By definition, density is mass per unit volume. In other words, it is the amount of matter packed into a space.
The symbol most commonly used for density is ρ (the lower case Greek letter rho). The capital letter D is also used. Density is an intensive property of matter, which means the size of a sample does not affect its value. It is a physical property of matter, meaning you measure density without requiring any chemical reaction. Density commonly is expressed in units of grams per milliliter and kilograms per liter.
The equation for density is:
density = mass / volume
ρ = m/V
The reciprocal of density (V/m) is its specific volume.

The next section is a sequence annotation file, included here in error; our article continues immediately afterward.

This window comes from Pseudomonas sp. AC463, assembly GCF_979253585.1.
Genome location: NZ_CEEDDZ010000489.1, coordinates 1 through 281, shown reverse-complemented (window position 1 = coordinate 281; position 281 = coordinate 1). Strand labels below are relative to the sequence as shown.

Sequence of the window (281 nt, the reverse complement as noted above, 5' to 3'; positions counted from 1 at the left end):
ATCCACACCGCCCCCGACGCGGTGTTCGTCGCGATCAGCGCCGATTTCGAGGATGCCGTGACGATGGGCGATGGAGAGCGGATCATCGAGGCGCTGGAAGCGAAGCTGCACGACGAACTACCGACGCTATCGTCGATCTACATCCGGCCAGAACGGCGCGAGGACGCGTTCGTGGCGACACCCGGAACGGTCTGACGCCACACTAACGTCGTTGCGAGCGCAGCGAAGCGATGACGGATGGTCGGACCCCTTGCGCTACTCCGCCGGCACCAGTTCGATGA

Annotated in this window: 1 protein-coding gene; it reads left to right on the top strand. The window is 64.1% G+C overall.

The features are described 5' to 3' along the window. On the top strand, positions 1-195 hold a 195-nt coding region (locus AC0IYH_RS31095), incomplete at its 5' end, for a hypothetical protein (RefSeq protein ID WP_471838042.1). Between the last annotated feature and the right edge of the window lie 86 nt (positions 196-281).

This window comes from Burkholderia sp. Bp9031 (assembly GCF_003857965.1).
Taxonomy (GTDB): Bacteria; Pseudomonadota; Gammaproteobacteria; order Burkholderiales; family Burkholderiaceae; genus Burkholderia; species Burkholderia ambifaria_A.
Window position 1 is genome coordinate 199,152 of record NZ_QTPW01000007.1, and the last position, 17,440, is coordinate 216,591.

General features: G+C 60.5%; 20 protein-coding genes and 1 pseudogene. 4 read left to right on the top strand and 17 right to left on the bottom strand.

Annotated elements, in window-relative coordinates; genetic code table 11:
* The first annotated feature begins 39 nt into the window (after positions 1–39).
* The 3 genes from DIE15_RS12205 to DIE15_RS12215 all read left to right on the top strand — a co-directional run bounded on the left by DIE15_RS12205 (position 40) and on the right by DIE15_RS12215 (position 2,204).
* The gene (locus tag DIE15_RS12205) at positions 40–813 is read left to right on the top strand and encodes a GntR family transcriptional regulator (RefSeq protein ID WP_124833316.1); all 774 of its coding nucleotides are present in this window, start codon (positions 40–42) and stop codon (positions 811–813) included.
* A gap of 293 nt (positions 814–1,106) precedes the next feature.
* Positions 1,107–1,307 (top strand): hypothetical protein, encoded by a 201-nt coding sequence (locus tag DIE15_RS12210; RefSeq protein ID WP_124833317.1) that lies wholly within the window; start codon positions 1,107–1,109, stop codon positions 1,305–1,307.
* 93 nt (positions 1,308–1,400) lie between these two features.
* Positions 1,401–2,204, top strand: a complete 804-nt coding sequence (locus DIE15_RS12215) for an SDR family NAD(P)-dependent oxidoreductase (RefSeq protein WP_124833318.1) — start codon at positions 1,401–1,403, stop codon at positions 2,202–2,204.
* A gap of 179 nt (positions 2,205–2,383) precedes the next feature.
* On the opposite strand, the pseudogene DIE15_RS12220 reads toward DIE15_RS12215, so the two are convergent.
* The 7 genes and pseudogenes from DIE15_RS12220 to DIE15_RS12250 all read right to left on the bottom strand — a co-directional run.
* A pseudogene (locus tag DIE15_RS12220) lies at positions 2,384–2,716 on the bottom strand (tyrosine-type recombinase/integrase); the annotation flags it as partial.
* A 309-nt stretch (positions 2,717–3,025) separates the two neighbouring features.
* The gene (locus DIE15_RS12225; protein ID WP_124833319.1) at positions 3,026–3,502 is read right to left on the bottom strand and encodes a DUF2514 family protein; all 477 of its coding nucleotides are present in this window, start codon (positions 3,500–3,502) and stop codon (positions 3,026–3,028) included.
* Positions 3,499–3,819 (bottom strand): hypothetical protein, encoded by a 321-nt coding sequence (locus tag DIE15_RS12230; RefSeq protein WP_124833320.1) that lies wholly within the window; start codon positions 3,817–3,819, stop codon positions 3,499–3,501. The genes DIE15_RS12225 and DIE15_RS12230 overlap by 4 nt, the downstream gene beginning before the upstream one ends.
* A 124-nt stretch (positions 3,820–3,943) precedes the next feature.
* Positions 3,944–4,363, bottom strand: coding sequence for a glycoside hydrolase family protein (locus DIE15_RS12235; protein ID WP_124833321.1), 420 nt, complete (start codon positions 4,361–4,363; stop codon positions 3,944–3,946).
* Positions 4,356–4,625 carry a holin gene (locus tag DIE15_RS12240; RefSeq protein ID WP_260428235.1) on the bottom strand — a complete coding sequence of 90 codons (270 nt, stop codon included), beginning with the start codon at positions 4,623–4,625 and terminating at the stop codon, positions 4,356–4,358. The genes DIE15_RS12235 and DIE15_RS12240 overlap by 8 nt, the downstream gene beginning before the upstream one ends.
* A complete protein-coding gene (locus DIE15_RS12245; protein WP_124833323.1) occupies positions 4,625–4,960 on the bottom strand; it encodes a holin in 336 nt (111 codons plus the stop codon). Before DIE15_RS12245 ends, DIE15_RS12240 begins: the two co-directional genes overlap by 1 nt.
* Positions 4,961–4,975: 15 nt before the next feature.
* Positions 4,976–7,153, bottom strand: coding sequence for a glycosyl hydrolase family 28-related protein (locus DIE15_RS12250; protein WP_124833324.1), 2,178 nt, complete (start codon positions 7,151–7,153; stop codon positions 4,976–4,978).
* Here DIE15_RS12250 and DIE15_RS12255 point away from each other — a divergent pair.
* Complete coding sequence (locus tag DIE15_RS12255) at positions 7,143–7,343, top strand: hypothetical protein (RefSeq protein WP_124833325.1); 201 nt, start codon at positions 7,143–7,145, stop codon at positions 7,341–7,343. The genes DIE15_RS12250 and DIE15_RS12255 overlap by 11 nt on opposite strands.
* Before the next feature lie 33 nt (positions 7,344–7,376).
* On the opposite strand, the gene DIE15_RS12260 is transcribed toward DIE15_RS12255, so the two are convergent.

Density tends to be higher for solids than for liquids, which are in turn more dense than gases. For example, the density of iron is 7.87 g/ml. The density of pure water (a defined value) is 1 gram per milliliter. The density of air is only about 0.012 g/ml.
The two most common misspelling of density are dencity and densety.
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